Line’s Programs-Sheep, Stars, and Solitude

Sheep, Stars, and Solitude

This has for several years been the leading color motion picture of the

American lecture platform. Depicting a vast trek of sheep through the

wilderness of Arizona and having as its theme the heroism of a simple

herder, it achieves a greatness that has seldom been equalled in

productions of this kind.

Indians are encountered, a “lost village” is found, there are amazing

sequences of wild animals and insects. The desert comes to life in all

its beauty. Human interest and humor are abundant. But it is something

deeper than these things which makes the film great.

James Pond, Editor of PROGRAM MAGAZINE, rates it an an epic, and says:

“When Francis Line was recently in New York his fellow-lecturers went

from one showing of his to another, to drink in while they could the

fragile quality of this film of loveliness. They talked about it for

days after Line had gone, trying to analyze why this film was in a class

by itself. They analyzed it to the nth degree, and then finally

concluded that it was great because it had an idea. One might almost say

a soul.”

SHEEP, STARS, AND SOLITUDE has not only been presented on nearly all the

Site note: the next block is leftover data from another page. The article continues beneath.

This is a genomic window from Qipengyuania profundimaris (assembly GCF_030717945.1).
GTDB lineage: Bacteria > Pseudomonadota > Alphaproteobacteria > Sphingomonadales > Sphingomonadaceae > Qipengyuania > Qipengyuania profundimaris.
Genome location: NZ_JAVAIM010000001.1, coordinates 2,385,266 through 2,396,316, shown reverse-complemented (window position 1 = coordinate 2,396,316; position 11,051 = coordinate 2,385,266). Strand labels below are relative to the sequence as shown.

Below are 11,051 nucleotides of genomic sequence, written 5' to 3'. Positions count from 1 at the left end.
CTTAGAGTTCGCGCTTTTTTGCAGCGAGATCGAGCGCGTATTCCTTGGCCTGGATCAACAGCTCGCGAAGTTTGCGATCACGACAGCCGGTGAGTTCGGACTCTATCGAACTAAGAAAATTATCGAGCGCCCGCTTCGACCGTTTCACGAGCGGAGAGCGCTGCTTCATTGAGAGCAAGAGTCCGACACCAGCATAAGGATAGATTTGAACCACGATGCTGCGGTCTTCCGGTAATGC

leading lecture courses of America, but on many of them it has been

repeated time and again. The Columbia University Travel Series has

presented Line on four separate occasions with this one film. He has

shown it five times before the Fullerton, California Forum, each time to

a capacity house of two thousand. The noted St. Louis “Y” Series used

the film two separate years on all their various citywide showings. Line

traveled twice to the Hawaiian Islands to show it on repeat performances

by popular demand. So it has gone in many cities of the land. Line’s

story and pictures of the sheep trek appear in the April, 1950 National

Geographic Magazine.

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“There are very few documentary-travel pictures that will stand the test

of a repeat engagement. Indeed, I know of only one— SHEEP, STARS, AND

SOLITUDE.” Dr. Russell Potter, Columbia University.